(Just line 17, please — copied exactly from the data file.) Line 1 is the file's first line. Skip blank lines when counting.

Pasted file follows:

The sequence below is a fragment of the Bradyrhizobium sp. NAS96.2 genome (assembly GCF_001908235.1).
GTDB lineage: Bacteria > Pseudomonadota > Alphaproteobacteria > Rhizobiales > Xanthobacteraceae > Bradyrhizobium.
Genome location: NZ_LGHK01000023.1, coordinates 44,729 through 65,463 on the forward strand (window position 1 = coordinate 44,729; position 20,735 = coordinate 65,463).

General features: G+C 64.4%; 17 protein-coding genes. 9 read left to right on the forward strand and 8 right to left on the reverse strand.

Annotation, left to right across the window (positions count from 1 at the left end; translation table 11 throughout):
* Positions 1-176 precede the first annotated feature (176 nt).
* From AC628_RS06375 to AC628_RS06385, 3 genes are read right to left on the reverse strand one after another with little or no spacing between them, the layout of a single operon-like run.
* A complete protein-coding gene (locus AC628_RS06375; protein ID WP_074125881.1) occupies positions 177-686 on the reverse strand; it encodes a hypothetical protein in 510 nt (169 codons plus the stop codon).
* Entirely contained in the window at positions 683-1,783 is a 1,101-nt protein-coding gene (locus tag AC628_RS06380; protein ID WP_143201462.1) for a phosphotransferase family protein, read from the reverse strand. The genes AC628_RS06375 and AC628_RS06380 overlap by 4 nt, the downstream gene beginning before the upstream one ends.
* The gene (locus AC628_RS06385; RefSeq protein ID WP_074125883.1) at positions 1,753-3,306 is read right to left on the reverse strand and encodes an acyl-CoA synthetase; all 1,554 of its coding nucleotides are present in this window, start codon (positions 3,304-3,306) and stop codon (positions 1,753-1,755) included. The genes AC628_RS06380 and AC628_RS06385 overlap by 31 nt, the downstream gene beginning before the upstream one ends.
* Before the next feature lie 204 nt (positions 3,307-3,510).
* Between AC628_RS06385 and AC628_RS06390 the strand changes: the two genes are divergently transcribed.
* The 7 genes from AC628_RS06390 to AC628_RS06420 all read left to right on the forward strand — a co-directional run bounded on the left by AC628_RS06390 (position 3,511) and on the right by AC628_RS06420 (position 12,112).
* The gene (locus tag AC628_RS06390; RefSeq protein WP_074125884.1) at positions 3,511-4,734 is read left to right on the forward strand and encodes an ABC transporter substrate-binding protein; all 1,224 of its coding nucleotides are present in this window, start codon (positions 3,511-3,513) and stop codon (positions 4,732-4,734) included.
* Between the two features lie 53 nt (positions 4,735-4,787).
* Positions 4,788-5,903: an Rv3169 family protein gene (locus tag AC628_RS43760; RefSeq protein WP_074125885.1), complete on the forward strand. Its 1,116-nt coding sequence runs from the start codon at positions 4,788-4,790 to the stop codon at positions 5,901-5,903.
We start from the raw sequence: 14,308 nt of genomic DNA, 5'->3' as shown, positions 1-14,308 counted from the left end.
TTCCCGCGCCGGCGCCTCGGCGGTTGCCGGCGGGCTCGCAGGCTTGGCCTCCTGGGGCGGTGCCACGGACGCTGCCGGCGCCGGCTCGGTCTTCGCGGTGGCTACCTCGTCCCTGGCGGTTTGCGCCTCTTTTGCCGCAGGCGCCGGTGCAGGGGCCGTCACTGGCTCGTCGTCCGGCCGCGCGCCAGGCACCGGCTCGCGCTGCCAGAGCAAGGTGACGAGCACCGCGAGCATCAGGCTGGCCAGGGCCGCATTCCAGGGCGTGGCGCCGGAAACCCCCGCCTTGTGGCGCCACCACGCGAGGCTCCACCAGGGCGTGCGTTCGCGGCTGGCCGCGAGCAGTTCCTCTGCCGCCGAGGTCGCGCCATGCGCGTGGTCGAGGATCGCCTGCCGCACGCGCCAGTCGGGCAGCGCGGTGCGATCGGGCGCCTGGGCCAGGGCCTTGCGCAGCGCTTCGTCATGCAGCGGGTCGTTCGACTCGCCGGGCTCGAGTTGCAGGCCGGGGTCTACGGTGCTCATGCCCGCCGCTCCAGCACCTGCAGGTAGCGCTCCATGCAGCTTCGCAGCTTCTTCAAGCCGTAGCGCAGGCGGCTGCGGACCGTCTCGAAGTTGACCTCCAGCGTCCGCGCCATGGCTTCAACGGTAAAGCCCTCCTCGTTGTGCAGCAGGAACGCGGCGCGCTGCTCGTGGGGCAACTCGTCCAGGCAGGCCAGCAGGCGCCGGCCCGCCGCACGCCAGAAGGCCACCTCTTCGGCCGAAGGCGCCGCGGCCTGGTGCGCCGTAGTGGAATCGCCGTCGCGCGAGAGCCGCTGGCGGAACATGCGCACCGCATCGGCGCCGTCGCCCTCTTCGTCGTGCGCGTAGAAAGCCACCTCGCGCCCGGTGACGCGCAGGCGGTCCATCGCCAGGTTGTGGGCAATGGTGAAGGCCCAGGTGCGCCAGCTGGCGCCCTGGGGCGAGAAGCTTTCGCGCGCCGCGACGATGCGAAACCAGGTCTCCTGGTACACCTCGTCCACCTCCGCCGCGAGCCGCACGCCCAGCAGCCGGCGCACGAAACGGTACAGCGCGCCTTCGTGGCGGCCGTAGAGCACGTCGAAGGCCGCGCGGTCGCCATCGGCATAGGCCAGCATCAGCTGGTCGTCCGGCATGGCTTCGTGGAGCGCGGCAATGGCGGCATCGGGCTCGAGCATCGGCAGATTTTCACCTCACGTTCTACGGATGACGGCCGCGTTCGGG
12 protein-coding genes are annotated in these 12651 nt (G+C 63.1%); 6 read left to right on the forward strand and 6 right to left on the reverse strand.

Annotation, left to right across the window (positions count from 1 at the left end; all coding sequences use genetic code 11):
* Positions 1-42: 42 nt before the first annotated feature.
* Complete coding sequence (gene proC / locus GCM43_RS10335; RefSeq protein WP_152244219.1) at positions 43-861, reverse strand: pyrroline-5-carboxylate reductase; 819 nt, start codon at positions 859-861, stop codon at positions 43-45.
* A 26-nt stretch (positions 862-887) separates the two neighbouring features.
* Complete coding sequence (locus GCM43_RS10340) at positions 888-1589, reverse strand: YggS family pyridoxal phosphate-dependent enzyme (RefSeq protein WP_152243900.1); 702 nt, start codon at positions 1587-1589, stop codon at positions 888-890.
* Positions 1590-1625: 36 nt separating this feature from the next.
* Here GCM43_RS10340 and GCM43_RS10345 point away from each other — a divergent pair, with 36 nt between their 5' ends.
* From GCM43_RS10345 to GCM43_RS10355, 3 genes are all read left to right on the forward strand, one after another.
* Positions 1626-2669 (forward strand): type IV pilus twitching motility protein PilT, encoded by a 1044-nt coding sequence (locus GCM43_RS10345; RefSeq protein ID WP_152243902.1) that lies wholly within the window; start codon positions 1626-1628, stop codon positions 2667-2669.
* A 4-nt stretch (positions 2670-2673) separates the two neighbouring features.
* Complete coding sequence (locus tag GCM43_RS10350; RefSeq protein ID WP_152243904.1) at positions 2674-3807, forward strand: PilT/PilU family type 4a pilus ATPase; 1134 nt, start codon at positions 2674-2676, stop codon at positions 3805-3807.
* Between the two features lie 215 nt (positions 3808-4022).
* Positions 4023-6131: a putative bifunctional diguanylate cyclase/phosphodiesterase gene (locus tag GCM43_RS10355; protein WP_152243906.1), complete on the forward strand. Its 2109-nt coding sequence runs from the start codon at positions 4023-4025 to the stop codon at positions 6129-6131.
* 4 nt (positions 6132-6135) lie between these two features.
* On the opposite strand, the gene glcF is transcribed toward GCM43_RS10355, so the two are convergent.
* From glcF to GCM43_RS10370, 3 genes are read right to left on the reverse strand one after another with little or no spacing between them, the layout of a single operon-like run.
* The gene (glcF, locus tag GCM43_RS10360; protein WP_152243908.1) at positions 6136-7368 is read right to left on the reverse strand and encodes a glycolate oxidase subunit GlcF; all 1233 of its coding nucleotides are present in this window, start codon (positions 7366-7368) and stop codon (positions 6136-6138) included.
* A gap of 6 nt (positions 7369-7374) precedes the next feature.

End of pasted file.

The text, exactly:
We start from the raw sequence: 14,308 nt of genomic DNA, 5'->3' as shown, positions 1-14,308 counted from the left end.